Have PH schools failed in instilling patriotism?

Have PH schools failed in instilling patriotism?

Mar 5, 2024, 8:31 AM
Rose De La Cruz

Rose De La Cruz


By rejecting the idea of opening basic schools to full foreign ownership through constitutional amendments, the Department of Education (DepEd) is tacitly admitting the Philippine educational system’s failure to implant nationalism and love of country among learners.

It was made clear at the recent hearing on charter change in the House of Representatives that the DepEd would not allow 100-percent ownership of foreign-operated schools in basic education because of its threat to national security and the learners’ sense of nationality.

DepEd Undersecretary Omar Romero said they strongly oppose "cha-cha" to lift foreign ownership restrictions on basic education because of “far reaching” consequences, including how DepEd can regulate what is taught inside fully-foreign owned schools.

Resolution of Both Houses (RBH) 7 in the House and RBH 6 in the Senate seek to amend the fundamental law by allowing foreign nationals to fully control and own schools in the country through the insertion of the phrase “unless otherwise provided by law.”

The 1987 charter allows the establishment of international schools only if these are under religious groups and mission boards or if they will intentionally cater to foreign diplomatic personnel and their dependents, and for foreign temporary residents.

Risks to education

Romero said the proposed amendment would not just "significantly diminish" DepEd’s oversight of school supervision and curriculum offerings but would also open up the sector to security threats.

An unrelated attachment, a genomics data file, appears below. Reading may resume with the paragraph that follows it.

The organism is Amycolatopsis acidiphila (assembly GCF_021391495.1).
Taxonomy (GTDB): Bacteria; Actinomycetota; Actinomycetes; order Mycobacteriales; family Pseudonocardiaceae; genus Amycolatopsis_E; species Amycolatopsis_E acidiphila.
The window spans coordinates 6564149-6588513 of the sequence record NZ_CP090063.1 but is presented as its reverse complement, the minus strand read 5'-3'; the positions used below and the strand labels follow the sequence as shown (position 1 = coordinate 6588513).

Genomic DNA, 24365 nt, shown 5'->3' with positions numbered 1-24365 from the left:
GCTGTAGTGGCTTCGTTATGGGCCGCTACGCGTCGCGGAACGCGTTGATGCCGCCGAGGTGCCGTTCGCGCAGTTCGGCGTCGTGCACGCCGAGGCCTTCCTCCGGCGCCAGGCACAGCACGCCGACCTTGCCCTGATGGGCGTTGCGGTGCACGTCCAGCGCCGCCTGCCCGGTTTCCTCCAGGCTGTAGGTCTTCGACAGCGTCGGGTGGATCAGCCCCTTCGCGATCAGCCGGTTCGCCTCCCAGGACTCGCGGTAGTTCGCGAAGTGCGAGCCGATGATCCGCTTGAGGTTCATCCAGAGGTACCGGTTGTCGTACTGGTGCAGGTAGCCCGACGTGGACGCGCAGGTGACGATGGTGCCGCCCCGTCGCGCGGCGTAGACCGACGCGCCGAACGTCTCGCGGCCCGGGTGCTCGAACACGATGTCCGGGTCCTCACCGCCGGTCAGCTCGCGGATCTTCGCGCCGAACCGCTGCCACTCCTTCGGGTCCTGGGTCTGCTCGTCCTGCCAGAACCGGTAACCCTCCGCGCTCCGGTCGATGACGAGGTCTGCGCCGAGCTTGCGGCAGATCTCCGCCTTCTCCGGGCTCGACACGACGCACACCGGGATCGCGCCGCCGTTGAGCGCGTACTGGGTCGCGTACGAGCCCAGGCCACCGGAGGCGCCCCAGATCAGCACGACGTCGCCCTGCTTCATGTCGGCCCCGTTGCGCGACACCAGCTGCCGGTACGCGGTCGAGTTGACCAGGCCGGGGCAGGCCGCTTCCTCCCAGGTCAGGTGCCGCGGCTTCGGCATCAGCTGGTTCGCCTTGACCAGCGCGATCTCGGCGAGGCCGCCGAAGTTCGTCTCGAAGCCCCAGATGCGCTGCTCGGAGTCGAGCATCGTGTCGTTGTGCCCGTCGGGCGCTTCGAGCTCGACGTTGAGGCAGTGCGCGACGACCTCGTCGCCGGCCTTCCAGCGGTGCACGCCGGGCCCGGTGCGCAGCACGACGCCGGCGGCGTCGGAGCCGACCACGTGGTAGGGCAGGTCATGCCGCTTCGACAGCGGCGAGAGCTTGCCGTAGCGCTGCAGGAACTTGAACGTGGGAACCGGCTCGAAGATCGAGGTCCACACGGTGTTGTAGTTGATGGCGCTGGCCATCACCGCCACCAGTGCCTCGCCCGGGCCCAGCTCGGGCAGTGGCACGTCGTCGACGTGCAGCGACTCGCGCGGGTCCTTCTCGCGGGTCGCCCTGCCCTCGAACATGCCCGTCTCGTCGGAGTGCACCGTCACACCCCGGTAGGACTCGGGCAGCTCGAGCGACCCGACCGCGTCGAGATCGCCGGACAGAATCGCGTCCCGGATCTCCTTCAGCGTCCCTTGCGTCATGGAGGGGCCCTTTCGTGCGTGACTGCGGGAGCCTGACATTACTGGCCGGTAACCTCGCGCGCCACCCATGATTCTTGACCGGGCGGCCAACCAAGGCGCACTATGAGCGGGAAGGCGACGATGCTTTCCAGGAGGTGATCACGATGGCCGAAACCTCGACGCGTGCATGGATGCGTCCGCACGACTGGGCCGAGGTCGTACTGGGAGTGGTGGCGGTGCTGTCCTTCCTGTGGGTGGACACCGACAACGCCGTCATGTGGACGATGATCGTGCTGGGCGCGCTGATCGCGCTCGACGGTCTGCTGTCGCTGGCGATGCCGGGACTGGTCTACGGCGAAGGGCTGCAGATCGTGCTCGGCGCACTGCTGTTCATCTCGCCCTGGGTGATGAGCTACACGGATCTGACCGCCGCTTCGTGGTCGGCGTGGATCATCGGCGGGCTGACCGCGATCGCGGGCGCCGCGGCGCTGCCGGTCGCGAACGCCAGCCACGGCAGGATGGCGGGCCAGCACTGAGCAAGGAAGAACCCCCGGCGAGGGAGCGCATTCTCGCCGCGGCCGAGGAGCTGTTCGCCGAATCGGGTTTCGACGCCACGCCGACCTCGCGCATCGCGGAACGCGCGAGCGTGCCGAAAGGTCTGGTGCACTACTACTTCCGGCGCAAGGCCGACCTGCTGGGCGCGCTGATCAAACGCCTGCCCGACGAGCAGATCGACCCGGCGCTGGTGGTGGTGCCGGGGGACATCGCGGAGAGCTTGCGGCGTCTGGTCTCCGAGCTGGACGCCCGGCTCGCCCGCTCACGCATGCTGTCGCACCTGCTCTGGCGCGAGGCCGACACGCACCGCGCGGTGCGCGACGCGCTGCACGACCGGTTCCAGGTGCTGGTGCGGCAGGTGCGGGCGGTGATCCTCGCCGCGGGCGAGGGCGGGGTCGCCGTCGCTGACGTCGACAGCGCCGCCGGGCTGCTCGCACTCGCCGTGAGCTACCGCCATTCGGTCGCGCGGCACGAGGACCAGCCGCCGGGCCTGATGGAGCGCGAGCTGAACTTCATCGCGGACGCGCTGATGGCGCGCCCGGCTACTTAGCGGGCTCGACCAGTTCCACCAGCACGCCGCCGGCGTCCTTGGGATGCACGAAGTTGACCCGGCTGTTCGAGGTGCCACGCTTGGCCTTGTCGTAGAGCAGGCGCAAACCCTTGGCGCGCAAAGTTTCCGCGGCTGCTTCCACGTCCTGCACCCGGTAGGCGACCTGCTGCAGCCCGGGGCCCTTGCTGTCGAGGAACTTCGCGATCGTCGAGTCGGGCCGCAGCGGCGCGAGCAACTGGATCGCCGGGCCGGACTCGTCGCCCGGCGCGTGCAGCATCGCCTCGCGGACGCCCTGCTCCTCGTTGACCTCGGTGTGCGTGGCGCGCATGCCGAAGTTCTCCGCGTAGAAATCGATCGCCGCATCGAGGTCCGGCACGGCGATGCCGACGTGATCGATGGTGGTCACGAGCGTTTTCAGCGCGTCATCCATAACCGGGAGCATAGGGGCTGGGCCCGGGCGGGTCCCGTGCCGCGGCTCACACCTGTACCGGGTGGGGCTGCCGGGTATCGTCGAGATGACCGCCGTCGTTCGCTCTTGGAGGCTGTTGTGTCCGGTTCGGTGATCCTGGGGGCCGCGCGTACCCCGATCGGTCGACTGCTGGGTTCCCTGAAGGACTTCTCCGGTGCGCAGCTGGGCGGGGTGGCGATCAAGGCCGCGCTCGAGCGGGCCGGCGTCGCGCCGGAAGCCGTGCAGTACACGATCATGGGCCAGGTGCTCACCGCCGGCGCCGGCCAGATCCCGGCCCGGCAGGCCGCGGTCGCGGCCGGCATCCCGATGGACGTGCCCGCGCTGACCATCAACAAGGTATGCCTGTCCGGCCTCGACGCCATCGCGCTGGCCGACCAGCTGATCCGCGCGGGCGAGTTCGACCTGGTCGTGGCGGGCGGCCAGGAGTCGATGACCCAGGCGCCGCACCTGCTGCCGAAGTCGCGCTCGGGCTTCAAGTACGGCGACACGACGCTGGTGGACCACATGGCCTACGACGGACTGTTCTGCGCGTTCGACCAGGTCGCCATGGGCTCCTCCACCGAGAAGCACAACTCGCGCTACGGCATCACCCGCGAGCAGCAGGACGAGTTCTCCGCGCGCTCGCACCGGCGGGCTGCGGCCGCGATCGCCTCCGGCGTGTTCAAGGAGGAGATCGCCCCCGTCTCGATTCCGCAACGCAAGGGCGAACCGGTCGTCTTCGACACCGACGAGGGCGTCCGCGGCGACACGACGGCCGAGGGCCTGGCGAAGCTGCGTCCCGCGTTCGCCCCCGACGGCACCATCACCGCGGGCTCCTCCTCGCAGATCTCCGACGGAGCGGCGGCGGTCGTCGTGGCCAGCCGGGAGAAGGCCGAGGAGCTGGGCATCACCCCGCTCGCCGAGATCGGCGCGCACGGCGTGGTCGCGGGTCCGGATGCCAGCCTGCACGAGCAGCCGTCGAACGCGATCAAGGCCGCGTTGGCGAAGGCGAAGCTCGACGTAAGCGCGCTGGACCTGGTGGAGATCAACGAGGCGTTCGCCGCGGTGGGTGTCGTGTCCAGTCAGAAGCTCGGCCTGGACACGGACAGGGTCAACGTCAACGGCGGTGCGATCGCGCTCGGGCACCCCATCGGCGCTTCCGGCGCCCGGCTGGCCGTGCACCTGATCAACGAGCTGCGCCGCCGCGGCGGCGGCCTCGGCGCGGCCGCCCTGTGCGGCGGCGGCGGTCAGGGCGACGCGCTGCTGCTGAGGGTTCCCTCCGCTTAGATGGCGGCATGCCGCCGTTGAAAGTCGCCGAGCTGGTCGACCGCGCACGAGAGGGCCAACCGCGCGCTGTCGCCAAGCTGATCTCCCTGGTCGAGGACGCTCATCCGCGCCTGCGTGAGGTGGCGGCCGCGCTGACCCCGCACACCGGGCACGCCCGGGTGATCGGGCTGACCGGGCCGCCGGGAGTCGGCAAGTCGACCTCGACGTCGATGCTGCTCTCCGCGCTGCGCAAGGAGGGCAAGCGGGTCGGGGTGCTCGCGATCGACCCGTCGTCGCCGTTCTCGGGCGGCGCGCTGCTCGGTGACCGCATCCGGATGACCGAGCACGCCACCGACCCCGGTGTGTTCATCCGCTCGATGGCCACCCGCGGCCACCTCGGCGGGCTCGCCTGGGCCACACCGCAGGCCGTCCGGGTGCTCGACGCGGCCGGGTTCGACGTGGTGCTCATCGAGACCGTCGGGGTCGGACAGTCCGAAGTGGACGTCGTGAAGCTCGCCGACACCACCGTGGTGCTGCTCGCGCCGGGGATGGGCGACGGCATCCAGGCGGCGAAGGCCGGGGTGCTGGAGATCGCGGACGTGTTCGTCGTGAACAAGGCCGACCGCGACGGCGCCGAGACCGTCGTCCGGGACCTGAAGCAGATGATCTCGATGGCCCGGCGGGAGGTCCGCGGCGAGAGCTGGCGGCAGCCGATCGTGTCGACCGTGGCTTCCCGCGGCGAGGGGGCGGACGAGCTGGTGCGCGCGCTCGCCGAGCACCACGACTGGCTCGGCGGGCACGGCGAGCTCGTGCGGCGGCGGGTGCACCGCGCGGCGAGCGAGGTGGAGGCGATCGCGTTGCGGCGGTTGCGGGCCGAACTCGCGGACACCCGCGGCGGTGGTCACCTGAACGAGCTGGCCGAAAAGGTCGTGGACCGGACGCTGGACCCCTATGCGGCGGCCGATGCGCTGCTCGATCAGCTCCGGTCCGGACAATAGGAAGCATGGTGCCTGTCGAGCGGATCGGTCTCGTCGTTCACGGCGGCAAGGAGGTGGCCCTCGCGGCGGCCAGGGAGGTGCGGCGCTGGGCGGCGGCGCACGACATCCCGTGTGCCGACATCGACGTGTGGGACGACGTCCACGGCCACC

He stressed that this susceptibility to foreign influence could raise concerns about national security “as it may expose these educational institutions to infiltration and compromise,” the Philippine Star reported.

He said DepEd opposes the overall lifting of all restrictions and not the entry of foreign educators who are allowed to teach her as long as they comply with DepEd’s curriculum and supervision.

Romero also pointed out that the agency does not oppose foreign influence provided it is consistent with the Constitutional mandate of teaching students patriotism and nationalism and other similar virtues.

There it is: a virtual admission that Filipino learners are gullible to foreign influence, because like our ancestors before they are prone to embrace foreign ideologies and influences since their own sense of nationalism and sense of countryhood are not deeply rooted and can easily be shaken.

Also, DepEd is fearful that lifting foreign ownership restrictions is “due to the lack of supervision and control over aliens in our territory,” a fact that is manifested in China’s incursion over our shores since the complete embrace by the Duterte administration and the continued reluctant tolerance by the current administration of the invaders in the West Philippine Sea.

But unlike DepEd, the position of the Commission on Higher Education’s chair Prospero de Vera on the issue is: “What we have observed in other ASEAN countries over the past years is that opening up ownership and control of the educational institutions in higher education has made them more competitive in their internationalization efforts,” the Star quoted him saying.

'Commercialization' of education

The Teachers, Education Workers and Academics Against Charter Change (TEACH) said the entry of fully foreign-owned schools could attract entities/companies wanting a quick buck to invest here and the “further commercialization in education.”

In a position paper, TEACH said: “Rather than open up our schools to foreign ownership, the Philippine government should be reminded it is the state’s obligation to improve the quality of :Philippine education,” which is correctly so.

In a previous Senate hearing, former Dean Cynthia Bautista, adviser of EDCOM 2(or the second Congressional Commission on Education) warned that the country’s reputation for "diploma mills" or low-quality schools could attract lower-tier foreign universities once restrictions are lifted.

Senator Sonny Angara has vowed to maintain the restrictions but is not sure that the "cha-cha" advocates share his sentiments.

#WeTakeAStand #OpinYon #DepEd #Education

We take a stand
OpinYon News logo

Designed and developed by Simmer Studios.

© 2024 OpinYon News. All rights reserved.